Thank you, brother. And, you know, what you bring up there is what I’ve been very taken by in Plum Village is the idea of things ripening on their own accord. And you mentioned this earlier, but actually, I think it’s worth sort of highlighting this idea that we have in modern societies that we do something and we want to see an instant result. You know, that’s… I act. I see. I can then say, yes, it worked or it didn’t work. It’s such a mischaracterization of life. And actually something we do now, a very simple act can reverberate in someone’s life in 20 years time, and you’ll never know about it. And I remember, you know, just one example, I used to, when I was at The Guardian, one of my many responsibilities was I looked after what was called the annual Christmas appeal, where I would choose one sort of topic. So it might be hunger, it might be climate, and then we would choose four or five charities, strike NGOs, and then we would tell their stories and raise money for them. And one of the signs of success was how much money did we raise? You know, did we raise more than a million, more than 1.5 million? And of course, that was important. But actually far more important was what were the stories we were telling? What were people learning? And there was one occasion where I think the high commissioner in Rwanda, we didn’t hear directly from him, but we heard that he had read one of the stories. And as a result of hearing that he had taken an action that had had a big impact on one segment of that society. And we never heard about it directly. And the sense of trusting, I think this need for an instant fix somehow also comes from a lack of trust in life that we sort of, because we don’t trust life, if we don’t see the result, then we have no way of knowing. And I think so much of what we’re talking about today is a deeper way of knowing that cannot often be spoken of. And I think this is, I mean, I find this one of the greatest powers of the spiritual dimension in the sense that it can’t be spoken about sometimes. These energies, these deep knowings, we can feel them sometimes, we can touch them, we can see them operating well, but we can’t really describe them. And that is a real challenge for most people who want to do their Instagram feed or tell their friends about it. I mean, you know, this happened. I did this. This was the impact. Yay! Or I did this. I screwed up. Oh, no. You know, but everything has to have a result to it. And so much in life, there’s no result. It’s just a complete continuum. Things, you know… And that’s why I love these teachings. Even our thoughts have a power in the world. You know? Even a thought that is not spoken about has a power because actually we’ve created the thought and therefore it exists. It exists in consciousness. But, brother, I just want to pick up on that point about results, because one of the things that happen when people come to Plum Village is they get in touch with something very, very deep. They may have an epiphany, an insight, a recognition that something needs to change. And then they go back into the outside world and they all, because that it’s a bit like the tender shoots of a plant coming up, but then a size 12 boot coming and stamping on it. And it’s very hard to sustain often. And sometimes our ego will come in and try to deny the experience by saying, Well, yeah, that was Plum Village. And yeah, it’s fine, those monastics, that’s all they do so they don’t live in the real world. So what have they really got to offer? And actually I’ve got to get on with things, and this idea of doing nothing is a revolutionary act. Well, that’s not revolutionary, that’s just laziness and yada, yada, yada. You know, the monkey mind working. But it’d be lovely to have some thoughts from you on this. And in particular, you know, when we did the climate retreat for climate leaders in North America at Hollyhock, in Canada, at the retreat center there. And I did a follow up, sort of facilitated follow up, sort of zoom call with some of the participants. And what was most apparent, which is not a surprise, was people saying, I had this amazing experience. I realize I wanted to change, but I’m traveling a lot. I’m in hotels, I’m busy, I’m this, I’ve got kids, you know, all the reasons and very good reasons why it’s difficult to maintain the practice. But I think there’s a risk in there for people because when people open up to something that is tender and new, if it’s not sustained and it is trampled on, then there’s a risk that people will say, go into exactly that place you said, which is, well, that didn’t work, did it? It was great at the time, but actually it doesn’t work in the real world. And then people can or the aspect of them, the egoic aspect of them wants to remain small and separate, will say, well, you know, if it doesn’t work, keep to what you know, that’s what works. It’s helped you all your life. It’s got you to where you want. All those things. So what would you say to those people who say, Well, thanks, Brother Phap Huu, but actually, it doesn’t really work in the real world, so-called real in…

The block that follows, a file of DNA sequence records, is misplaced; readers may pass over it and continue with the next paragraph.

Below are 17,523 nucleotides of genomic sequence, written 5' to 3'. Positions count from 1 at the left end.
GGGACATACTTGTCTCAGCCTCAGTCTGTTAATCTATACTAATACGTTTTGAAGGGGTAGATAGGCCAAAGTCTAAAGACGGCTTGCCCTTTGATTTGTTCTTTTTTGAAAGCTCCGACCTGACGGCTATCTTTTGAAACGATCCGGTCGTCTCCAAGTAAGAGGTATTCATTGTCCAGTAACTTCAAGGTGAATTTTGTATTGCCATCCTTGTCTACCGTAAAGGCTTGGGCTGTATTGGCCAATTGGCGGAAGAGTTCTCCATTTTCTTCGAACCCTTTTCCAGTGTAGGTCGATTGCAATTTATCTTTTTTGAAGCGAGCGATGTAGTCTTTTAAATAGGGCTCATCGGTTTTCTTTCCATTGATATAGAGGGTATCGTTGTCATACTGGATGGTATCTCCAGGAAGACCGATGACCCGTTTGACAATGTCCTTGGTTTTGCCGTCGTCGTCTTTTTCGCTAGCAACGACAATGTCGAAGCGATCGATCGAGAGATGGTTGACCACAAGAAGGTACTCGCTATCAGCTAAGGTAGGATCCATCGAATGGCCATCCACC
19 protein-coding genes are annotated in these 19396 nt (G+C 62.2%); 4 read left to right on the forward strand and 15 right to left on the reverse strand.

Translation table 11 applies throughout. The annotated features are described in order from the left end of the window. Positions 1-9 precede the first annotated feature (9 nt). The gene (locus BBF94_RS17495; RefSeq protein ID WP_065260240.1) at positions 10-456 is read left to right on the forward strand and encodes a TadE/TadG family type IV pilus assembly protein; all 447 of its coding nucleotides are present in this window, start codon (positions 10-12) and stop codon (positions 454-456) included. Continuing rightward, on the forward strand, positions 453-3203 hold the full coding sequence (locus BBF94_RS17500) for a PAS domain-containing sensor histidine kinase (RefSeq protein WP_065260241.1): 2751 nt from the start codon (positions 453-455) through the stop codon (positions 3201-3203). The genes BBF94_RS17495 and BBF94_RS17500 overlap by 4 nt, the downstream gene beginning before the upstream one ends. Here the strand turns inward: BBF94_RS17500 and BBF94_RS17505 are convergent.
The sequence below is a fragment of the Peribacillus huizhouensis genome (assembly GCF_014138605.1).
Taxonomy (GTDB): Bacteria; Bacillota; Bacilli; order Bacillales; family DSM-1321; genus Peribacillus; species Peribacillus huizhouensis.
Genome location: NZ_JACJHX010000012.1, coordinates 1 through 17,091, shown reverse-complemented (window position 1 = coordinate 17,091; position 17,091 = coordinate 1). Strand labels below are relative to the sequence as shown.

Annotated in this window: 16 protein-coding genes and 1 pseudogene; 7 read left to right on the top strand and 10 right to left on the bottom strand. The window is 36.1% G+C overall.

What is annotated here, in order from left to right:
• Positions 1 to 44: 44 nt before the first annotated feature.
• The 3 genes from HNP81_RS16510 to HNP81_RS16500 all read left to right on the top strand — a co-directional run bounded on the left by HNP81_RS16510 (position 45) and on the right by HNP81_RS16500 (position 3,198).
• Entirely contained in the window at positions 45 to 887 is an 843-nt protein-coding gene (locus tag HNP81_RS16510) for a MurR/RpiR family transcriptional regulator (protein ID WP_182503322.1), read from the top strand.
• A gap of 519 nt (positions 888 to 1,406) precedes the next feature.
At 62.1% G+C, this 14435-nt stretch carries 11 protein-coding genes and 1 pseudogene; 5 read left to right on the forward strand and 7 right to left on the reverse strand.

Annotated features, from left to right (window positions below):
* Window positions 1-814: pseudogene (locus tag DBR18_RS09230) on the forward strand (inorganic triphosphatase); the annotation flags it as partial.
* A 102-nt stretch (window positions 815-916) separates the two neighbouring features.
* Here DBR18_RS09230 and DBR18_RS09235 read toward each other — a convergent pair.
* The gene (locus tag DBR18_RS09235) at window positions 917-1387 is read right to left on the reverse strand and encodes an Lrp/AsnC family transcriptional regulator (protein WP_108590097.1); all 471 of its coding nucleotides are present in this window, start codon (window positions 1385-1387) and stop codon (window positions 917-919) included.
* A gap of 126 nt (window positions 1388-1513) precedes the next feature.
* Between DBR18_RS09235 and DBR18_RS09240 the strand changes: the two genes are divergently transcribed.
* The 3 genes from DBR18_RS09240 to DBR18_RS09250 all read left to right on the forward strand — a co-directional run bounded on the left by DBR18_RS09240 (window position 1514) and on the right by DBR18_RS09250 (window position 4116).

9 to 5 and so on. I’ve actually heard that a lot. And I’ve also reflected on that a lot, as a brother and as a friend, like, how can I encourage others to know that it is possible. And I think the first thing I always share in my Dharma family before everybody leaves is that the week of retreat that you experienced here, there’s a lot of seeds that have been sown, and some seeds would take time to ripen. And a lot of what you have taken in in this seven days, your whole intellect probably hasn’t even processed it. So don’t go to mind level right away, but just stick to the heart with the Dharma. And when you go home, don’t be greedy with the practice. Select one daily activity that you truly enjoyed in Plum Village and make that your foundation when you go home. Nobody needs to know that you practice. You don’t need to put on a particular set of brown jackets or light incense or sit quietly, but find something that is so simple but is a routine for you and make that your Dharma. Make that your essence of practice, because the experience that you have touched in Plum Village, which is a way of being which is different. And of course, once you enter into society, that stream will be challenged. Your experience will just be so challenged that it’s going to be impossible to feel like you can change the world. But what is the world made out of? Each and every one of us. What is the collective consciousness made out of? Each and every one of us. What is the collective habit that is made out of? Each and every one of us. So I believe that your way of showing up does change people’s experience and it enhances your own growth as a practitioner. When you realize that one day you are in a conflict, you realize that you can actually see your anger. You see that you are not acting on your anger. You can still share, but from a different perspective of more understanding or love. You have already changed. You are already adding to a new way of seeing and being. So the invisible spiritual dimension that we can bring into society, it doesn’t have to show up in a way like we are all in silence together, we all bow before we share, because that’s a beautiful thing that is created in Plum Village and it’s fully supported. And another thing that I would like to share that of course, you are not going to feel as empowered when you leave because there is such a thing that we speak about in Zen and in the Plum Village practice is the collective energy of mindfulness. That is not yet developed in society. Our deepest aspiration, the reason why we do these retreats really is one fold is the individual can develop a spiritual dimension. And the other fold is to help develop a collective spiritual dimension in the world. We have the word sangha, and it embodies practitioners, monks, nuns and lay practitioners to come together to maintain the practice. And our teacher said that the greatest gift that you can offer to him and his legacy is to create sanghas wherever you live. In a sangha, a minimum four people, but sometimes just two people. And a sangha is a committed group of people who comes once a week or once every two weeks and do some practices together, the practices that help them not lose the thread that they have developed in a retreat. And I still feel like this is so needed because when you have established like a spiritual connection with someone, your relationship is just special in a way. Like your understanding of life and your authenticity of being together is beyond the titles that we have. It’s really like, How’s your heart, my friend? I’m here to listen. I don’t even want to give you an answer because I don’t have it. I just want to hear you. And that is where we can continue to water this spiritual dimension of a spiritual connection. For us, we cannot practice and feel successful if we’re the only one that is enlightened. That is something that our teacher was very courageous in empowering because a lot of spiritual view it’s like you’re becoming a practitioner to have your own wellbeing, in a way, to be a Buddha for yourself. But our teacher is like, Yeah, that’s great, but it has to be more than that. Interbeing is we are one with everyone. The Bodhisattva vow, the ones who are not satisfied with one’s own enlightenment but will work tirelessly, so that everybody can touch awakening in themselves. So our work from our retreat to outside is to find the nuggets in life to remind us of these practices. It’s like chopping wood. You’re always going to need to chop wood so that when winter comes, you have wood to warm up the house. So our practice is like this, don’t think that one retreat is enough. It’s never enough. And don’t think coming to a retreat is only to learn and to gain new insight. A retreat is to come back to the lake, to feel the coolness that is there. I still listen to some of the most fundamental teachings of Thay. And it’s still new to me because I’m still growing. Some of the teachings that I’ve learned from day one as an aspirant, just knowing I’m making a left step with my foot, knowing that I’m making a right step with my foot. I still do that today. It is the path that allows me to be centered. So this is how we have to view the practice, so when we go back to the world, yes, we will be bombarded by the noise, but your power, your spiritual practice and your spiritual new way of seeing and being is finding the nuggets to reconnect to yourself. And then when you have a new way of seeing, have the courage to change your habit. That will shift your life. And most of the time, we always think that, oh, the monks can do it. I can’t because, you know, lifestyle and so on. But that’s a narrative that society has offered you. That’s a narrative that the advertisement industry that is being paid millions and millions of dollars have taught you that it’s not enough. You need more diplomas, you need more titles, you need your name on this and that, you need to run after more things to feel more accomplished. And that’s a narrative. You know, I offered a Dharma talk for teenagers last week, and there were six of them in the hall. It was one of my highlights last week. And I felt just so connected to all of them, and I felt really one with them. And in the conversation I had, I asked, how many of you feel not enough? I would say 80% of the room, all the hands went up. How many of you feel that you’re being pressured to be something that you’re not? 90% of the hands came up. How many of you feel the loneliness that is there? 80% of the hands came up. So when I asked this question, I just wanted to know the pulse of what everyone is experiencing in society. And I would like to share this to the podcast and to all of us as a bell of mindfulness is like, this is the narrative of our society with social media and so on. And through maybe even as parents, as colleagues, as friends, maybe we are unintentionally also feeding to this narrative. So we have to be mindful and we have to take a pause, take a step back to look at how we are living, what we are curating in our own minds, our views of success, our view of happiness, our view of a healthy life. And to have the courage to change that narrative in our own life. And that may be, yes, reflecting on your livelihood, reflecting on the friendship, reflecting on the conversations that we’re always engaging in. And that is probably what is scary, when we leave a retreat and all of this narrative is being brought back to us and it’s peer pressure. We’re still teenagers peer pressuring each other. And the scary part is saying no to the invitation to go to a club. It’s saying, well, let’s meet at a park and have a real conversation and just check in. And, you know, one of our sisters shared with me, like, for her, when she came back from a retreat in Plum Village, she just realized one night at the bar, it just took one month to recuperate herself. And the friendship was so shallow there. And when she invited her friends to come to a park, only three of them showed up and the rest felt, that’s not what enjoyment is. And that’s a narrative that movies and social media have painted, what fun is. So I think what we learn from Zen and stopping and meditating, reflecting and looking is that there is actually a different way of really enjoying life, and it’s much more simpler than we think.